Four telecom stocks for dividend and diversification play

Leading carriers on both sides of the U.S.-Canada border have reported solid revenue, earnings, and free cash flow growth in their most recent quarterly reports

Vikram Barhat 19 December, 2018 | 6:00PM

As markets continue to seesaw between hope and despair over the outcome of the US-China trade talks, major indexes appear set to end the year in the red. The best way for investors to deal with this seemingly unending market rodeo is to not pay any attention at all. Instead, they should explore longer-term growth stories that aren’t beholden to short-term macroeconomic headlines.

A good start could be to look at sectors that comprise companies whose offerings are an indispensable part of human existence. One of them is the telecommunications sector. Telecom companies provide essential services -- wireless, internet and cable – which people need in this digital age no matter where the stock market or the economy are.

Leading carriers on both sides of the U.S.-Canada border have reported solid revenue, earnings, and free cash flow growth in their most recent quarterly reports. Yet, their share prices and the overall sector performance appear to be telling a different story. For the year to date, the Dow Jones U.S. Select Telecommunications Index and the S&P Telecom Select Industry Index have seen total returns in U.S. Dollar terms of -4.5% and -2% respectively, while the S&P/TSX Capped Telecommunication Services Index has fallen close to 0.2% for the same period, as of December 16, 2018..

As a result, blue-chip Canadian and U.S. telecom stocks are trading either at a meaningful discount or close to their fair value. Investors may want to keep them on their radar screen as a corrective swoon could make them even more attractive as investment bets. These telecom heavyweights have robust business models, competitive and technological advantages, ability to absorb regulatory pressures, and they offer juicy dividend payouts, according to Morningstar equity research.

Verizon Communications Inc
Ticker: VZ
Current yield: 4.10%
Forward P/E: 12.33
Price: US$57.56
Fair value: US$58
Value: Fairly Valued
Data as of Dec. 12, 2018

The largest U.S. wireless carrier, Verizon Communications Inc. (VZ) serves about 88 million postpaid and 5 million prepaid phone customers. The firm generates 70% of revenue through wireless business, while its online media and advertising firm Oath make up the rest.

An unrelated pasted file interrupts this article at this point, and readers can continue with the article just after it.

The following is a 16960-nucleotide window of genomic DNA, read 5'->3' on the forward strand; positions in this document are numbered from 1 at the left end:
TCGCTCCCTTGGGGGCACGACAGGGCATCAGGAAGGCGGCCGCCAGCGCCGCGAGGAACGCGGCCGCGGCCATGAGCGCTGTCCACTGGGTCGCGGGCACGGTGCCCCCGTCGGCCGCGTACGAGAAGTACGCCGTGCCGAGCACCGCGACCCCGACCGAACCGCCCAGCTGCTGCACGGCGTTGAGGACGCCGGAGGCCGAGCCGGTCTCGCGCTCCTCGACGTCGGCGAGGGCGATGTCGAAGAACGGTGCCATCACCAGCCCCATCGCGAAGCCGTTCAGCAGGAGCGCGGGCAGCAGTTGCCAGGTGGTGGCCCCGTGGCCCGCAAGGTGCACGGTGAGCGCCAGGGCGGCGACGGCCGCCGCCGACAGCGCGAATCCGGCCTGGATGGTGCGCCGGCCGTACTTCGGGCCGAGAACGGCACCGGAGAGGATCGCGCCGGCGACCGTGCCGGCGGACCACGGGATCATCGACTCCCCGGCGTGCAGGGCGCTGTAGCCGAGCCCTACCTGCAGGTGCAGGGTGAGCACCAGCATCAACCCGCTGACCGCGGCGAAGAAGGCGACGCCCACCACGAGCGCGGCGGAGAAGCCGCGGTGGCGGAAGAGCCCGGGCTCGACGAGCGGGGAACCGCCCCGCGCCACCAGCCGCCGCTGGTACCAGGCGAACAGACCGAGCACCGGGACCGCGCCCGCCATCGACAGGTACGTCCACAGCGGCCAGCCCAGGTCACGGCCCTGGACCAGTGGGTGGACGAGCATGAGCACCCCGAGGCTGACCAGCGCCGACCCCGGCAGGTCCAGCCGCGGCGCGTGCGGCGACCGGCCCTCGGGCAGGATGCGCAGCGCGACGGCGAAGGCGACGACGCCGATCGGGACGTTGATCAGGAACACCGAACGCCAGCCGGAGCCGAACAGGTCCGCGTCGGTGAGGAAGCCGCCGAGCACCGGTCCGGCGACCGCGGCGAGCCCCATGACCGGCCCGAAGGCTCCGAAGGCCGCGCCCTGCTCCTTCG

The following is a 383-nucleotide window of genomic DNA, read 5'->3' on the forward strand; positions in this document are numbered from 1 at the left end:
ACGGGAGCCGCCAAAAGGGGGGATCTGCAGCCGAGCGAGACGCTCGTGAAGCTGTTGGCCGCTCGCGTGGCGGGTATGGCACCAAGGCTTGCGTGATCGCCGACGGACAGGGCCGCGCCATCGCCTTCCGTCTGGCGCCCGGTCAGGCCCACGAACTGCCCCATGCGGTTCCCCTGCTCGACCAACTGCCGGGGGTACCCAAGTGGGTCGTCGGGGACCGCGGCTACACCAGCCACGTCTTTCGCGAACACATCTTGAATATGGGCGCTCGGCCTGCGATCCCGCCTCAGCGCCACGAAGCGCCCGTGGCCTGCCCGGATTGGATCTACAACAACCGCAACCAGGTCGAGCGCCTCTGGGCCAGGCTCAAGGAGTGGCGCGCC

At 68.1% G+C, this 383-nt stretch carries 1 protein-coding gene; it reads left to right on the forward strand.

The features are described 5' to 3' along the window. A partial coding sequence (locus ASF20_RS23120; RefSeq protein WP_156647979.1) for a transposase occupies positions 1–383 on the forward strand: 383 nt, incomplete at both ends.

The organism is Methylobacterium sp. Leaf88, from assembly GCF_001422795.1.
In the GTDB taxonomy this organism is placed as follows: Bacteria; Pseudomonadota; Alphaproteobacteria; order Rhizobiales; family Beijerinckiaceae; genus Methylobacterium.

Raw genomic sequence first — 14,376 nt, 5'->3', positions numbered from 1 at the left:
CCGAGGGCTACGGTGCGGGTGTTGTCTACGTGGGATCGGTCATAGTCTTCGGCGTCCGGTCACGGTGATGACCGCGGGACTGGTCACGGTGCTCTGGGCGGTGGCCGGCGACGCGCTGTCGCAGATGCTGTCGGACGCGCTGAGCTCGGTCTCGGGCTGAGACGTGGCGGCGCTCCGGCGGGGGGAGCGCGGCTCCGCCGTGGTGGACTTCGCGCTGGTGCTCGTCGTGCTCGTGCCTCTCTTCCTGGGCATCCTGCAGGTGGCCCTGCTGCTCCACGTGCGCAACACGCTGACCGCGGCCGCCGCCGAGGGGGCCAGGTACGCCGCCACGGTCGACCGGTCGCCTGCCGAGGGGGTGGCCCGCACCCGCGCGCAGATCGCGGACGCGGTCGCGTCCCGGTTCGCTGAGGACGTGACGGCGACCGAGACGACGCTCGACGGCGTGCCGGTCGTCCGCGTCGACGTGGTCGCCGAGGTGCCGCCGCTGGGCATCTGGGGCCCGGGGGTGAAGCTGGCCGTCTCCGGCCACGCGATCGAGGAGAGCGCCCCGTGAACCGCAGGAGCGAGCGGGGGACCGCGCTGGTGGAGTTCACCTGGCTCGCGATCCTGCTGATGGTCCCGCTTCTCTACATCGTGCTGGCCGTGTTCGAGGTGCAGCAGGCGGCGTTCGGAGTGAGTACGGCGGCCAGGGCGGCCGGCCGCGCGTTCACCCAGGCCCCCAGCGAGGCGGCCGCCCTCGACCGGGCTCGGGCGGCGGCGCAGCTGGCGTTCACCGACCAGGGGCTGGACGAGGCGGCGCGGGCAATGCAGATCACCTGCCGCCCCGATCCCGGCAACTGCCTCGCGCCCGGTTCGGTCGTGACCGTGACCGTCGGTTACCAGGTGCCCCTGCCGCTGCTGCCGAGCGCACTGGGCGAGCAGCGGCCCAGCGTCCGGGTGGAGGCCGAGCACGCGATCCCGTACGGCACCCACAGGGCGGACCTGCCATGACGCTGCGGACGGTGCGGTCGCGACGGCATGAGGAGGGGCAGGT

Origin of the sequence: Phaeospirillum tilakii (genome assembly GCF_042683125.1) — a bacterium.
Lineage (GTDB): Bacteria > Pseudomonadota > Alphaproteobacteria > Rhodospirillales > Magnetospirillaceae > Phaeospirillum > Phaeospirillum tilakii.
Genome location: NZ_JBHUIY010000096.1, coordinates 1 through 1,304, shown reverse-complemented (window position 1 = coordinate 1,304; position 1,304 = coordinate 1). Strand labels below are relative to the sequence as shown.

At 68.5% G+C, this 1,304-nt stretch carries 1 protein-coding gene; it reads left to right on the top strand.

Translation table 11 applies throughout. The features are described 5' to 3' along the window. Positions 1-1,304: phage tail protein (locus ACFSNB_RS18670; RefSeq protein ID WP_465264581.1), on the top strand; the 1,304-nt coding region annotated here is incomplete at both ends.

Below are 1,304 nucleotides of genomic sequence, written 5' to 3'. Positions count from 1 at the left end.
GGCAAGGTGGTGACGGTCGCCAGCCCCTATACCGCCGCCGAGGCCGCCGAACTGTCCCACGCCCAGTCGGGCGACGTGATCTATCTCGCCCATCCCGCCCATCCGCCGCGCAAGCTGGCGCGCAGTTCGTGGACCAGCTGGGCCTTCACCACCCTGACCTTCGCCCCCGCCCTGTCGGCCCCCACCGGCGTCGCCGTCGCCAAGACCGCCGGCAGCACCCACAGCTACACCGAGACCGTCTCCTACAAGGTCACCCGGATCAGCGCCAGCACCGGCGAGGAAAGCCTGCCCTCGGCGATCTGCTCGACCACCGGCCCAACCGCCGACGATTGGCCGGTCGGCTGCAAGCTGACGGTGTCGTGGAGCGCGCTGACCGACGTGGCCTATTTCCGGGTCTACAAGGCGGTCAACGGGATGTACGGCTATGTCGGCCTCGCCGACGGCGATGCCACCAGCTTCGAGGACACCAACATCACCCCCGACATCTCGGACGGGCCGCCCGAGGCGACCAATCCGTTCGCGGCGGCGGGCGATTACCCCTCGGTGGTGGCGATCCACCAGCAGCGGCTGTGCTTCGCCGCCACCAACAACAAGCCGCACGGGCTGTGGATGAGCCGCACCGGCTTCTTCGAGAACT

“We like Verizon’s telecom focus, which should maximize its strengths in the areas it can control while limiting exposure to the rapid changes across the media landscape,” says a Morningstar equity report, referring to Verizon’s efforts to improve network quality, which “has protected its core competitive advantages while maintaining solid returns on capital.”

The firm has built its marketing reputation around these networks and amassed a loyal customer base. In the wireless business, the firm holds roughly 40% of the postpaid phone market, about a third greater than rival AT&T. “Leading scale enables Verizon to generate the highest margins and returns on capital in the industry,” says Morningstar sector director, Michael Hodel, who recently raised the stock’s fair value from US$52 to US$58.

Hodel projects wireless revenues to grow an average of 3% annually over the next five years and forecasts the firm will continue to outperform its rivals in the wireless industry.

AT&T Inc
Ticker: T
Current yield: 6.73%
Forward P/E: 8.39
Price: US$30.14
Fair value: US$37
Value: 20% Discount
Data as of Dec. 12, 2018

The second-largest U.S. wireless carrier, AT&T (T) serves more than 100 million consumers through postpaid and postpaid phone services. The firm generates 40% revenue from wireless services, 25% from consumer and entertainment segment (which includes fixed-line and DirecTV satellite television), while another 18% comes from media assets (HBO, the Turner cable networks, and the Warner Brothers studios).

Following the Time Warner acquisition, AT&T truly became a behemoth. However, “the wireless business remains AT&T’s most important segment, accounting for nearly 40% of total invested capital and about half of EBITDA,” says a Morningstar equity report.